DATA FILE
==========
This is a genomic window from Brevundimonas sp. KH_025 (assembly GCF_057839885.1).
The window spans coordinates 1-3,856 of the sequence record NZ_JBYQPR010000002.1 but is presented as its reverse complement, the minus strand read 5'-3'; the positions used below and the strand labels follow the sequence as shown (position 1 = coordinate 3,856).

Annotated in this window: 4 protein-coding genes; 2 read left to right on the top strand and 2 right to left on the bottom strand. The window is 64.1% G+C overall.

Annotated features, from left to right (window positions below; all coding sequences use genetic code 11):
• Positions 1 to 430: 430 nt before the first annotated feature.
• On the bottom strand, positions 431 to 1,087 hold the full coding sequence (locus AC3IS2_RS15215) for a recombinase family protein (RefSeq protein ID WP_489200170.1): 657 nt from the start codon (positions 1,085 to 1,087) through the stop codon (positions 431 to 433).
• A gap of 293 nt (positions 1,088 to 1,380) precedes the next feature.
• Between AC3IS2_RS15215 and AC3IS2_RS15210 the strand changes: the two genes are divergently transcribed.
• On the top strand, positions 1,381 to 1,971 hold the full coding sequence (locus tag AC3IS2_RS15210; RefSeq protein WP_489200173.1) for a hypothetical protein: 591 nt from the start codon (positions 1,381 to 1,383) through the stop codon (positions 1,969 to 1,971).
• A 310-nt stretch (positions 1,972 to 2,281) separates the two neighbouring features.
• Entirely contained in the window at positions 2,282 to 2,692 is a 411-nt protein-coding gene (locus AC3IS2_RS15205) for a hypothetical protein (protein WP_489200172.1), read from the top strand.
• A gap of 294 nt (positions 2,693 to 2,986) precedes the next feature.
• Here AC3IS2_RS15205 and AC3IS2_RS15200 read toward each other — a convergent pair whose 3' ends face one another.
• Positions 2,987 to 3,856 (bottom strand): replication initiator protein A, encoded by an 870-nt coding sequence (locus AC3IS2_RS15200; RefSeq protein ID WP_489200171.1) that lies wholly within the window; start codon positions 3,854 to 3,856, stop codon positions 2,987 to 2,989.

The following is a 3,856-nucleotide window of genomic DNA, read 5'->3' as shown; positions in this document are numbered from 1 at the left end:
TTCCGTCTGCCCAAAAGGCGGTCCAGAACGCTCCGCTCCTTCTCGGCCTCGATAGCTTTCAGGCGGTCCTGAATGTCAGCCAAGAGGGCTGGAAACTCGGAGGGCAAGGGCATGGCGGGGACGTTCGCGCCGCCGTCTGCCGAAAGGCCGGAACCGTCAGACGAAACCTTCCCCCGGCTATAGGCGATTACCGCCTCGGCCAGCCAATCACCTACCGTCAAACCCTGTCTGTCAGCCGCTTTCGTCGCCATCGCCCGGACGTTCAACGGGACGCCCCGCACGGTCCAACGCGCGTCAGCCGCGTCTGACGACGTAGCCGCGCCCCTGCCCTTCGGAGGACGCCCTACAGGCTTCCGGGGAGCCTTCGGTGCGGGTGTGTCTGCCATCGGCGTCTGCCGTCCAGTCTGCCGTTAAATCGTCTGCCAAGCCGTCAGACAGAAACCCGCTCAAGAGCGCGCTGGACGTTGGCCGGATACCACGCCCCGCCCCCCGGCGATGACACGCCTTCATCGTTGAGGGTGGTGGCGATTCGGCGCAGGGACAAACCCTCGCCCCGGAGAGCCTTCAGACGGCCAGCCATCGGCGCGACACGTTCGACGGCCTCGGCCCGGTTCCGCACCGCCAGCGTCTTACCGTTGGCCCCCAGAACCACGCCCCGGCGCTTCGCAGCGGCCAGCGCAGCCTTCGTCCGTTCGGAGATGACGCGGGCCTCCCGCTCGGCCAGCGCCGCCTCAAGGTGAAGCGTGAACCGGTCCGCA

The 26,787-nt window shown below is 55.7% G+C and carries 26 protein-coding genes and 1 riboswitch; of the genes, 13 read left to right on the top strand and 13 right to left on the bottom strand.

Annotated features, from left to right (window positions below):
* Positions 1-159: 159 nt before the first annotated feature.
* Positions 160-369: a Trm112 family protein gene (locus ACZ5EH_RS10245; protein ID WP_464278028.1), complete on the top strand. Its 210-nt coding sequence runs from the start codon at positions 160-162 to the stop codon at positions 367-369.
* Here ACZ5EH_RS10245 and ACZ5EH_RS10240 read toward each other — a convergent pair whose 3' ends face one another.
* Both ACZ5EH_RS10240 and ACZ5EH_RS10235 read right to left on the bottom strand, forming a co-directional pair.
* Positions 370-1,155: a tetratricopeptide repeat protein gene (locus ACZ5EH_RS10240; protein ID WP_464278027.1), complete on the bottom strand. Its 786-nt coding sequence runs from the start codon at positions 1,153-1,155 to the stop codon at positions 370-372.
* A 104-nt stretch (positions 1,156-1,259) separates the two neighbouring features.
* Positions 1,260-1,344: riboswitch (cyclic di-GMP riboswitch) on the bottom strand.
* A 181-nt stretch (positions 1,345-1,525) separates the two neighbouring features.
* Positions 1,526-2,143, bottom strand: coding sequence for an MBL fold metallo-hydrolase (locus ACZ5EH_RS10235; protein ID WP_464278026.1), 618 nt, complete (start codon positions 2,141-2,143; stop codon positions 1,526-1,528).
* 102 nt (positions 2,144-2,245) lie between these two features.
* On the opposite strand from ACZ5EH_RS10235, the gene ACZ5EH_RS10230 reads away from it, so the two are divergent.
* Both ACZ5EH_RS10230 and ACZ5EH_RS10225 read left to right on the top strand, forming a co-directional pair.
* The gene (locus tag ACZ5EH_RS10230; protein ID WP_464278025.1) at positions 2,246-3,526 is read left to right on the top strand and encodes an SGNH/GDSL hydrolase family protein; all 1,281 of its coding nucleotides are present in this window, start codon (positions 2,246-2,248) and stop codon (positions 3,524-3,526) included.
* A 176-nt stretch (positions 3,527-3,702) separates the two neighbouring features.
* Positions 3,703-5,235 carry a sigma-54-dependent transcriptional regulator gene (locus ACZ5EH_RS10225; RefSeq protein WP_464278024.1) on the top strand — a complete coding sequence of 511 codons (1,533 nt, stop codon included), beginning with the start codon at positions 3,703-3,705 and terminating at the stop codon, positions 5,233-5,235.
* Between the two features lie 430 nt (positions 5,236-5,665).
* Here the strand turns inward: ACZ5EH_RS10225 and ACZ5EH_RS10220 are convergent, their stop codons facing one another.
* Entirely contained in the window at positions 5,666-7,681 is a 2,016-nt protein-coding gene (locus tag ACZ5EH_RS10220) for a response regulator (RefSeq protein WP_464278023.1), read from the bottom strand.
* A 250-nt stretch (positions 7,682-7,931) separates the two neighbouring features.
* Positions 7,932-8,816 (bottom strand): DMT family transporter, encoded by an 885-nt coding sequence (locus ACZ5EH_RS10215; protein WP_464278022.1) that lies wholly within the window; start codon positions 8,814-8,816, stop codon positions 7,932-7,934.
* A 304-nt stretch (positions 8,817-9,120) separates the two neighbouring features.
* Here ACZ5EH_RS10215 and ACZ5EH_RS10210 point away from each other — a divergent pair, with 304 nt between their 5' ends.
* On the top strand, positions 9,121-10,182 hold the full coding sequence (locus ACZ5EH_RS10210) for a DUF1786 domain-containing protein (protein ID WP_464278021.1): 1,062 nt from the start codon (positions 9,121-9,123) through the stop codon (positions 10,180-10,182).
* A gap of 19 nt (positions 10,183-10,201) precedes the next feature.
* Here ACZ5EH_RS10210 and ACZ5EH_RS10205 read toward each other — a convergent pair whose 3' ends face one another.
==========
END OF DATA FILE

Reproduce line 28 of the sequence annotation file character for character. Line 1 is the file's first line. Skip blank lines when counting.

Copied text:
* 102 nt (positions 2,144-2,245) lie between these two features.